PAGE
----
- Loss of Chance in Maryland (our law affirmed by the Court of Appeals)
- Mississippi toes this same ridiculous line on the loss of chance in January 2019
- Loss of Chance in Massachusetts
- Loss of Chance in the U.K.
Additional Loss of Chance Verdicts and Settlements
Here are some other loss of chance lawsuit stories and how a jury decided the case:
- 2018, Louisiana: $500,000 Verdict. The family of a four-month-old who tragically died alleged that three pediatric hospitalists failed to notice an infection that caused his death. The child was brought to the hospital where he received treatment for reflux aspiration that caused bronchitis. Nine days into his hospitalization, he underwent anti-reflux surgery. This involved the insertion of a gastronomy tube. He was discharged five days later. However, he returned to the hospital later that evening, suffering from a fever. His condition seemed to improve within a few days. However, they would discover a staph infection. Two days later, the boy was found dead. The battleground in this lawsuit was the cause of death. Plaintiff’s medical malpractice lawyers argued an infection around the gastronomy tube’s site caused septic shock. The hospitalists argued that it was only a small abscess. They claimed that he died of sudden infant death syndrome (SIDS). At trial, the plaintiff’s attorneys argued to the jury that the failure to order tests and cultures caused the failure to diagnose the boy’s infection. The hospitalists denied malpractice, arguing that they properly monitored him and administered antibiotics. They also argued that the blood culture tested negative. The jury returned a mixed verdict. They ruled in favor of the hospitalists for the wrongful death claim but ruled against the admitting hospitalist for the loss of chance. The jury determined that the loss of chance was at 30 percent. They determined the damages amounted to $500,000. The estate’s net award was $150,000. Does this verdict make sense? It does not. A 30 percent loss of chance for a child is worth what? It makes no sense unless this was a compromise verdict.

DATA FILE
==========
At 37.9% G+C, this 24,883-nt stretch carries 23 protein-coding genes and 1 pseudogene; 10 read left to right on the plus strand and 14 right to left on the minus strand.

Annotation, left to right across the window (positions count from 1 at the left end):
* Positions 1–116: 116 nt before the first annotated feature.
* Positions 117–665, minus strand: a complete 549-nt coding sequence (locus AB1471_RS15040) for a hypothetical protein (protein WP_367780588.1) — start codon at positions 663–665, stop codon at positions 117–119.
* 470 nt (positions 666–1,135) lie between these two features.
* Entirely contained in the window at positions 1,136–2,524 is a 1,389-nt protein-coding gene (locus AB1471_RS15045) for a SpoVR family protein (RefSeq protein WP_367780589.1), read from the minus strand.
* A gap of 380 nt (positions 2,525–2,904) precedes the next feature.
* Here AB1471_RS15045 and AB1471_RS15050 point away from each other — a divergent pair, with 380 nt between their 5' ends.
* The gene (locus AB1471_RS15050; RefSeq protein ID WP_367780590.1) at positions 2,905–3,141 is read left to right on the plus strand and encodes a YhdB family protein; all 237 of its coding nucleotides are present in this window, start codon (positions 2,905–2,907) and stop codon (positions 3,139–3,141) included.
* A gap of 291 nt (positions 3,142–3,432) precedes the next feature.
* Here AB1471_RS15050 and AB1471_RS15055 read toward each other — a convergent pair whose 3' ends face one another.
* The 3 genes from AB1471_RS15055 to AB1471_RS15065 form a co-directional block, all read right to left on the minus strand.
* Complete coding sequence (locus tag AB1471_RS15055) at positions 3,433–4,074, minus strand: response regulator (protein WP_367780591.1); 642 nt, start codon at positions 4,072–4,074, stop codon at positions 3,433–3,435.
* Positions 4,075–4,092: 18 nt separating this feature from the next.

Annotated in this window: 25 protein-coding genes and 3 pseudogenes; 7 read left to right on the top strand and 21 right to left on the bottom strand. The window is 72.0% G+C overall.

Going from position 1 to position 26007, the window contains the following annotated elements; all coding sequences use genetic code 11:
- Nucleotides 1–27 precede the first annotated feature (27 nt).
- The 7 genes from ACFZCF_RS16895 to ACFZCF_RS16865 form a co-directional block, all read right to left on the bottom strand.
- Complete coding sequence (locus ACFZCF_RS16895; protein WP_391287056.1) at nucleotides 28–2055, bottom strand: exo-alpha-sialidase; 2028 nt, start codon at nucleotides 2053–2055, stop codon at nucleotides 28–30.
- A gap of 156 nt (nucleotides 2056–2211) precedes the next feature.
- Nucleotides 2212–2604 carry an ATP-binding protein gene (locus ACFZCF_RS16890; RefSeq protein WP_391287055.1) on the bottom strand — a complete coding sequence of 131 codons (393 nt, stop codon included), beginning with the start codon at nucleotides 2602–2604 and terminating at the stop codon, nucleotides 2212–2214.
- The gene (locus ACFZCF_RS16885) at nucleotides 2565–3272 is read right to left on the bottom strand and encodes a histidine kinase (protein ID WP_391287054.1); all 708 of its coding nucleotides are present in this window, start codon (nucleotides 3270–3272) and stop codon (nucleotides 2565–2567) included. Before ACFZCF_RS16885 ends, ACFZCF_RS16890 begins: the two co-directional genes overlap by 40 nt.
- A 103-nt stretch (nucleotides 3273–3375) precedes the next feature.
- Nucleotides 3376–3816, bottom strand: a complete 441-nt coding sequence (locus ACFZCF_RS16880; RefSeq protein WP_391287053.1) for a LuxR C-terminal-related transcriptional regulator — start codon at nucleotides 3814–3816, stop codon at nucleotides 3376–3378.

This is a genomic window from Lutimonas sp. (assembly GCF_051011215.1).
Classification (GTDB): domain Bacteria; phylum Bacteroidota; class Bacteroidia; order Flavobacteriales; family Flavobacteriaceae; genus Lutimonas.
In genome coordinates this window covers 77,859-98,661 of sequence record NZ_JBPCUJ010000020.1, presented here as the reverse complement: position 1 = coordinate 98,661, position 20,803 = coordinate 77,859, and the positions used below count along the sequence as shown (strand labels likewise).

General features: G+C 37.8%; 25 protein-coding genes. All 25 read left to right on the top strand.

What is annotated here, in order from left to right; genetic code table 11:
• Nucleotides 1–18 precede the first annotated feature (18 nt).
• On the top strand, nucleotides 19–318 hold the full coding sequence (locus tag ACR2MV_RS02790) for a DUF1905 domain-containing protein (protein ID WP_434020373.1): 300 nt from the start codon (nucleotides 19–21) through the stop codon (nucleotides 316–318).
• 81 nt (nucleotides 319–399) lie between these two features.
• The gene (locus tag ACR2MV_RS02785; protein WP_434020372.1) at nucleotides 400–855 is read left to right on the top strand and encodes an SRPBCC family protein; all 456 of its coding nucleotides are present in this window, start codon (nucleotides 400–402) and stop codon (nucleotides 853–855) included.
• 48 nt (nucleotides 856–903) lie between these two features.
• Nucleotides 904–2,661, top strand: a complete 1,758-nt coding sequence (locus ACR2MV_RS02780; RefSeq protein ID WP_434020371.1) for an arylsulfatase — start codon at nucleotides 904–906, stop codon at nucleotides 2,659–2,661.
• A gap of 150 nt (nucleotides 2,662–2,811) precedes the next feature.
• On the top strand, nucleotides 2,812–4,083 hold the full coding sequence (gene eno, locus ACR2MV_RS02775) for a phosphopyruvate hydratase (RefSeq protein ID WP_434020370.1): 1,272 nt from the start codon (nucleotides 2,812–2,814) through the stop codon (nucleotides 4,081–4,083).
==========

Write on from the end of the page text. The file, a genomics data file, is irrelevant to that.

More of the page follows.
- 2018, Louisiana: $22,530 Verdict. A 50-something woman’s family and estate alleged that her treating physician’s delayed renal cancer diagnosis caused her death. The woman sought weight-loss treatment with the physician for several years. She eventually lost significant weight, but also suffered fatigue and anemia. Her physician failed to suspect renal cancer and thought her weight loss had positive effects on her health. The physician also consulted an oncologist who thought she had gastritis. Two years later, an MRI revealed a tumor. The woman would be diagnosed with renal cancer. Despite undergoing significant treatment, her cancer already metastasized to her lungs and lymph nodes. She died three years later. Before her death, she had already filed suit. The estate replaced her as the plaintiff after she died. They made both wrongful death and loss of chance claims. The estate alleged that cancer could have been treated if the physician diagnosed her earlier. After a four-day trial, the jury ruled in favor of the physician for the wrongful death claim but ruled in favor of the estate for the loss of chance. They found the oncologist 75 percent at fault, the treating physician 15 percent at fault, and the deceased 10 percent at fault. The jury determined the damages amounted to $22,350, which was reduced to a $3,379 net award.